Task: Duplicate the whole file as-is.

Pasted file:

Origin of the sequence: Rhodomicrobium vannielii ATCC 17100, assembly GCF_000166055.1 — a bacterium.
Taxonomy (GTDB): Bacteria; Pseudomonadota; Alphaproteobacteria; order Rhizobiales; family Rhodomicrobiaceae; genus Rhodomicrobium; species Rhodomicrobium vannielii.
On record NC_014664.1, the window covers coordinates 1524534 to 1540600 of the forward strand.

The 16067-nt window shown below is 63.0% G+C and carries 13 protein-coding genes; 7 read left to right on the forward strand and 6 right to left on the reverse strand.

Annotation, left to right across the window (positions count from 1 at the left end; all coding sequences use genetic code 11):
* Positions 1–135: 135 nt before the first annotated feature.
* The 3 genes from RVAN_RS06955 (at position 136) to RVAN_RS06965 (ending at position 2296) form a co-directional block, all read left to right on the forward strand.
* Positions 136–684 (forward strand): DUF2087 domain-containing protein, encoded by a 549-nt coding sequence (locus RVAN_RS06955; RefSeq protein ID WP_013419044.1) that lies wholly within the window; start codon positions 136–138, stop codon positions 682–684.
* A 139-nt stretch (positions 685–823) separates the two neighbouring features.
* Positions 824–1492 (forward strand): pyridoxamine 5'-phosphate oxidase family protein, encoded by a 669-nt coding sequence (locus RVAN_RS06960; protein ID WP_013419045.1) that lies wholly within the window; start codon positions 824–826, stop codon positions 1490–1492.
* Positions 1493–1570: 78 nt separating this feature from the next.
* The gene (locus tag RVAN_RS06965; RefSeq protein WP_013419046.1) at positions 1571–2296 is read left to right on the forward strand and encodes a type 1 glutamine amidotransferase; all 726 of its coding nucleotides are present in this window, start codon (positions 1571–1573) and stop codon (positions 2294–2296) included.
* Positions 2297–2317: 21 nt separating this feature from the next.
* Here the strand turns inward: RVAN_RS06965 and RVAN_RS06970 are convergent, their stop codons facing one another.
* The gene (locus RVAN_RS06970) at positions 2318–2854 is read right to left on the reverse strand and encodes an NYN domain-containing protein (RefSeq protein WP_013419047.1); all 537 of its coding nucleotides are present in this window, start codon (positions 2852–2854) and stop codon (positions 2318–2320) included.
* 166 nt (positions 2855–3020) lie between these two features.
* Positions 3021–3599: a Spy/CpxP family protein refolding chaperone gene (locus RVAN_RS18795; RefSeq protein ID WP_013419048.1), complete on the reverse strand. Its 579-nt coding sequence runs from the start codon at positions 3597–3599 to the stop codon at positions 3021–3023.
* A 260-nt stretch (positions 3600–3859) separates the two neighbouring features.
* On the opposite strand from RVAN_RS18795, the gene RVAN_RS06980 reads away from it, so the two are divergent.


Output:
Origin of the sequence: Rhodomicrobium vannielii ATCC 17100, assembly GCF_000166055.1 — a bacterium.
Taxonomy (GTDB): Bacteria; Pseudomonadota; Alphaproteobacteria; order Rhizobiales; family Rhodomicrobiaceae; genus Rhodomicrobium; species Rhodomicrobium vannielii.
On record NC_014664.1, the window covers coordinates 1524534 to 1540600 of the forward strand.

The 16067-nt window shown below is 63.0% G+C and carries 13 protein-coding genes; 7 read left to right on the forward strand and 6 right to left on the reverse strand.

Annotation, left to right across the window (positions count from 1 at the left end; all coding sequences use genetic code 11):
* Positions 1–135: 135 nt before the first annotated feature.
* The 3 genes from RVAN_RS06955 (at position 136) to RVAN_RS06965 (ending at position 2296) form a co-directional block, all read left to right on the forward strand.
* Positions 136–684 (forward strand): DUF2087 domain-containing protein, encoded by a 549-nt coding sequence (locus RVAN_RS06955; RefSeq protein ID WP_013419044.1) that lies wholly within the window; start codon positions 136–138, stop codon positions 682–684.
* A 139-nt stretch (positions 685–823) separates the two neighbouring features.
* Positions 824–1492 (forward strand): pyridoxamine 5'-phosphate oxidase family protein, encoded by a 669-nt coding sequence (locus RVAN_RS06960; protein ID WP_013419045.1) that lies wholly within the window; start codon positions 824–826, stop codon positions 1490–1492.
* Positions 1493–1570: 78 nt separating this feature from the next.
* The gene (locus tag RVAN_RS06965; RefSeq protein WP_013419046.1) at positions 1571–2296 is read left to right on the forward strand and encodes a type 1 glutamine amidotransferase; all 726 of its coding nucleotides are present in this window, start codon (positions 1571–1573) and stop codon (positions 2294–2296) included.
* Positions 2297–2317: 21 nt separating this feature from the next.
* Here the strand turns inward: RVAN_RS06965 and RVAN_RS06970 are convergent, their stop codons facing one another.
* The gene (locus RVAN_RS06970) at positions 2318–2854 is read right to left on the reverse strand and encodes an NYN domain-containing protein (RefSeq protein WP_013419047.1); all 537 of its coding nucleotides are present in this window, start codon (positions 2852–2854) and stop codon (positions 2318–2320) included.
* 166 nt (positions 2855–3020) lie between these two features.
* Positions 3021–3599: a Spy/CpxP family protein refolding chaperone gene (locus RVAN_RS18795; RefSeq protein ID WP_013419048.1), complete on the reverse strand. Its 579-nt coding sequence runs from the start codon at positions 3597–3599 to the stop codon at positions 3021–3023.
* A 260-nt stretch (positions 3600–3859) separates the two neighbouring features.
* On the opposite strand from RVAN_RS18795, the gene RVAN_RS06980 reads away from it, so the two are divergent.